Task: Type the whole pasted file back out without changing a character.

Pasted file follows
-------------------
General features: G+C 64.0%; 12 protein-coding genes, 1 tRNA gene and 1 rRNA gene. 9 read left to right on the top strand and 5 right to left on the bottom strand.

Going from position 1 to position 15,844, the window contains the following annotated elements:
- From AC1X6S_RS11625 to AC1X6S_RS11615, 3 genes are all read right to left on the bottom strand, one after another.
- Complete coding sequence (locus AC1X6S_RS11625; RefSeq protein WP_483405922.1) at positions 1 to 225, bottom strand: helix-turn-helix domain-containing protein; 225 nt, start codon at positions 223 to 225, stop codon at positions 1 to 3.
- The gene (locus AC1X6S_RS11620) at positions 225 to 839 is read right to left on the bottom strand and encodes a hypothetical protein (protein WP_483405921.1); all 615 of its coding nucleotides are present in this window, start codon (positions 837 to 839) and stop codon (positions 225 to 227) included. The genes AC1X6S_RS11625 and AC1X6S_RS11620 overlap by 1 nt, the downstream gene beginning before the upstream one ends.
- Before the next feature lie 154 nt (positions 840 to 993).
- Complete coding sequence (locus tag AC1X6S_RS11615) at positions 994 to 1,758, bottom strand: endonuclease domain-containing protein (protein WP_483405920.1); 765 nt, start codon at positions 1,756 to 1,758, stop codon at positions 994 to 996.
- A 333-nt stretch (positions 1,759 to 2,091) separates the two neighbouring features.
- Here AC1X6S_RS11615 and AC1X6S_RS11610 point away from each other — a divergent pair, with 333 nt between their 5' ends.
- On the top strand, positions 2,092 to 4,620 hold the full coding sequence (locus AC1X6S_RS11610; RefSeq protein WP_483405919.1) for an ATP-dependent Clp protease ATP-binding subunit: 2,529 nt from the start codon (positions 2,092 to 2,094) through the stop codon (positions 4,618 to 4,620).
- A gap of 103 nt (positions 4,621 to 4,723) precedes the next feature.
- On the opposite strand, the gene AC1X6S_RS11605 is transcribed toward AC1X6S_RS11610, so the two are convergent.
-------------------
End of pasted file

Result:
General features: G+C 64.0%; 12 protein-coding genes, 1 tRNA gene and 1 rRNA gene. 9 read left to right on the top strand and 5 right to left on the bottom strand.

Going from position 1 to position 15,844, the window contains the following annotated elements:
- From AC1X6S_RS11625 to AC1X6S_RS11615, 3 genes are all read right to left on the bottom strand, one after another.
- Complete coding sequence (locus AC1X6S_RS11625; RefSeq protein WP_483405922.1) at positions 1 to 225, bottom strand: helix-turn-helix domain-containing protein; 225 nt, start codon at positions 223 to 225, stop codon at positions 1 to 3.
- The gene (locus AC1X6S_RS11620) at positions 225 to 839 is read right to left on the bottom strand and encodes a hypothetical protein (protein WP_483405921.1); all 615 of its coding nucleotides are present in this window, start codon (positions 837 to 839) and stop codon (positions 225 to 227) included. The genes AC1X6S_RS11625 and AC1X6S_RS11620 overlap by 1 nt, the downstream gene beginning before the upstream one ends.
- Before the next feature lie 154 nt (positions 840 to 993).
- Complete coding sequence (locus tag AC1X6S_RS11615) at positions 994 to 1,758, bottom strand: endonuclease domain-containing protein (protein WP_483405920.1); 765 nt, start codon at positions 1,756 to 1,758, stop codon at positions 994 to 996.
- A 333-nt stretch (positions 1,759 to 2,091) separates the two neighbouring features.
- Here AC1X6S_RS11615 and AC1X6S_RS11610 point away from each other — a divergent pair, with 333 nt between their 5' ends.
- On the top strand, positions 2,092 to 4,620 hold the full coding sequence (locus AC1X6S_RS11610; RefSeq protein WP_483405919.1) for an ATP-dependent Clp protease ATP-binding subunit: 2,529 nt from the start codon (positions 2,092 to 2,094) through the stop codon (positions 4,618 to 4,620).
- A gap of 103 nt (positions 4,621 to 4,723) precedes the next feature.
- On the opposite strand, the gene AC1X6S_RS11605 is transcribed toward AC1X6S_RS11610, so the two are convergent.